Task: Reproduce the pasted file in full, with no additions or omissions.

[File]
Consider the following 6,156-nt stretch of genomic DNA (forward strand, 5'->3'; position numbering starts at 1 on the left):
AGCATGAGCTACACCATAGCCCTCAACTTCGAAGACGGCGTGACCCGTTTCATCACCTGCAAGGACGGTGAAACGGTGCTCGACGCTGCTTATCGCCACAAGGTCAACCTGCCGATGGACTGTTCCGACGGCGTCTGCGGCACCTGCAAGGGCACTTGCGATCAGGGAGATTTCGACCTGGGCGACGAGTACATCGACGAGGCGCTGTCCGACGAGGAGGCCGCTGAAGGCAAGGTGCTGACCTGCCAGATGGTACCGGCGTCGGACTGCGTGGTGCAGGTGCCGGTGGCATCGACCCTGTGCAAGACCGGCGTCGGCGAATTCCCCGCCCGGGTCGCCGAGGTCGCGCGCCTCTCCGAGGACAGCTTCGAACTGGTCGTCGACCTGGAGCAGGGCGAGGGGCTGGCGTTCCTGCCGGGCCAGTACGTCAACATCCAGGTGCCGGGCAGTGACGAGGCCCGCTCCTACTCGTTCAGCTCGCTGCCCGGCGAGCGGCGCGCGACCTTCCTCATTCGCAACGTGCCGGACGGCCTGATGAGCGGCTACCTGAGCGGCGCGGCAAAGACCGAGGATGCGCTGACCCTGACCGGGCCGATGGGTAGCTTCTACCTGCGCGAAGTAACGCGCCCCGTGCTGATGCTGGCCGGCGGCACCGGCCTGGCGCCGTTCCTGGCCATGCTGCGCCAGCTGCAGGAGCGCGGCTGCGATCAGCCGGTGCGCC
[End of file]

Consider the following 6,156-nt stretch of genomic DNA (forward strand, 5'->3'; position numbering starts at 1 on the left):
AGCATGAGCTACACCATAGCCCTCAACTTCGAAGACGGCGTGACCCGTTTCATCACCTGCAAGGACGGTGAAACGGTGCTCGACGCTGCTTATCGCCACAAGGTCAACCTGCCGATGGACTGTTCCGACGGCGTCTGCGGCACCTGCAAGGGCACTTGCGATCAGGGAGATTTCGACCTGGGCGACGAGTACATCGACGAGGCGCTGTCCGACGAGGAGGCCGCTGAAGGCAAGGTGCTGACCTGCCAGATGGTACCGGCGTCGGACTGCGTGGTGCAGGTGCCGGTGGCATCGACCCTGTGCAAGACCGGCGTCGGCGAATTCCCCGCCCGGGTCGCCGAGGTCGCGCGCCTCTCCGAGGACAGCTTCGAACTGGTCGTCGACCTGGAGCAGGGCGAGGGGCTGGCGTTCCTGCCGGGCCAGTACGTCAACATCCAGGTGCCGGGCAGTGACGAGGCCCGCTCCTACTCGTTCAGCTCGCTGCCCGGCGAGCGGCGCGCGACCTTCCTCATTCGCAACGTGCCGGACGGCCTGATGAGCGGCTACCTGAGCGGCGCGGCAAAGACCGAGGATGCGCTGACCCTGACCGGGCCGATGGGTAGCTTCTACCTGCGCGAAGTAACGCGCCCCGTGCTGATGCTGGCCGGCGGCACCGGCCTGGCGCCGTTCCTGGCCATGCTGCGCCAGCTGCAGGAGCGCGGCTGCGATCAGCCGGTGCGCC